The answer is yes. While PayPal offers interest-bearing accounts, debit cards, and other trappings traditionally associated with banks, it legally isn't one.

PayPal is classified as a "deposit broker," according to David Barr, a spokesman for the Federal Deposit Insurance Corporation (FDIC). A deposit broker can perform some of the same functions that bank might, but it ultimately depends on banks to hold its money. Other examples of deposit brokers include companies like Charles Schwab (SCHW, Fortune 500), the discount brokerage house.

Buyer and seller money passes through PayPal - "a conduit, so to speak," Barr said - and is then deposited in a traditional bank. That means money parked with PayPal can be eligible for so-called "pass-through" insurance by the FDIC. However, that protection doesn't apply to funds held in a PayPal money market account, which are not FDIC-insured. (Coincidentally, PayPal money-market holders were recently issued incorrectly low January dividends, but that mistake stemmed from a third-party glitch and is now being corrected, according to a PayPal representative.)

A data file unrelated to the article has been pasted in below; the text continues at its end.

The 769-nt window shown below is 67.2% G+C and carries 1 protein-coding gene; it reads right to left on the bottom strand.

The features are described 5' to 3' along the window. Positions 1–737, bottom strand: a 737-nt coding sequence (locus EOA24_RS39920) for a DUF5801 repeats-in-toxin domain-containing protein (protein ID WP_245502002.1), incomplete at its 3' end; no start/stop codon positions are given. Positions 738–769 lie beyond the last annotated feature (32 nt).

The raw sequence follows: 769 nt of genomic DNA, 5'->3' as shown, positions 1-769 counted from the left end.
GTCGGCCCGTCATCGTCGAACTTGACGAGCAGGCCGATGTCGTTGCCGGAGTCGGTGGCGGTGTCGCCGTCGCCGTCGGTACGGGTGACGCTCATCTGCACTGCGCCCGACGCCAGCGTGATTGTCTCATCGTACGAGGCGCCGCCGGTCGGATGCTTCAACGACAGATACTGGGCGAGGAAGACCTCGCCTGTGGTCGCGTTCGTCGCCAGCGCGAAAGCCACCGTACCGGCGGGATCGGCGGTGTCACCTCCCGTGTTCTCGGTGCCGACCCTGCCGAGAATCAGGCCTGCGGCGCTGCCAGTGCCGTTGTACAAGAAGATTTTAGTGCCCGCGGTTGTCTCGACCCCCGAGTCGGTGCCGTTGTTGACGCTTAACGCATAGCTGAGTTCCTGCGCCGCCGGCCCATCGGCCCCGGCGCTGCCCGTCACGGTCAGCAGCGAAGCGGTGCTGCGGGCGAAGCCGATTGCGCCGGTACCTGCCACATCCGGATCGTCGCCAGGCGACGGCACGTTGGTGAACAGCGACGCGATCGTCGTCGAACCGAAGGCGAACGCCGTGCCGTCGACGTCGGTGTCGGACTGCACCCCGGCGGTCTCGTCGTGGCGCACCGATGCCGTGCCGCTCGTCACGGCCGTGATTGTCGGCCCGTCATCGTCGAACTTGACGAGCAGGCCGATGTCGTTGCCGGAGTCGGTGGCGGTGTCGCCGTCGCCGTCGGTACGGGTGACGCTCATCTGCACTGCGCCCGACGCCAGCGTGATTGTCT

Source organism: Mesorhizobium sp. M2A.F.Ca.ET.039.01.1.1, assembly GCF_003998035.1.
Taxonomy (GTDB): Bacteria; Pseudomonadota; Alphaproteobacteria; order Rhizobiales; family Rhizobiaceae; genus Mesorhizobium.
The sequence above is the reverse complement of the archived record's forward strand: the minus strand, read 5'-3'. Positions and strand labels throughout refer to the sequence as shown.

While PayPal's operations lie outside of U.S. federal banking regulations, states can individually decide to regulate the company - and in the past some have made overtures in that direction. In 2002, Louisiana banking officials asked the company to cease offering its services to the state's residents until it received a money transmitter's license. PayPal did, and hasn't faced any significant state-level action since. A spokeswoman for the Louisiana Office of Financial Institutions confirmed this week that PayPal is a registered money transmitter with the state.

Some sellers have talked of challenging PayPal money freezes in courts, something that's been done before. In 2002, PayPal users in California sued, arguing that PayPal violated the state's consumer-protection laws by locking accounts containing money involved in a fraud investigation. (PayPal froze all cash in affected accounts, not just the money involved in the investigation.) However, the case did not result in any determination of liability: PayPal paid a $9.5 million settlement to end the case in 2004.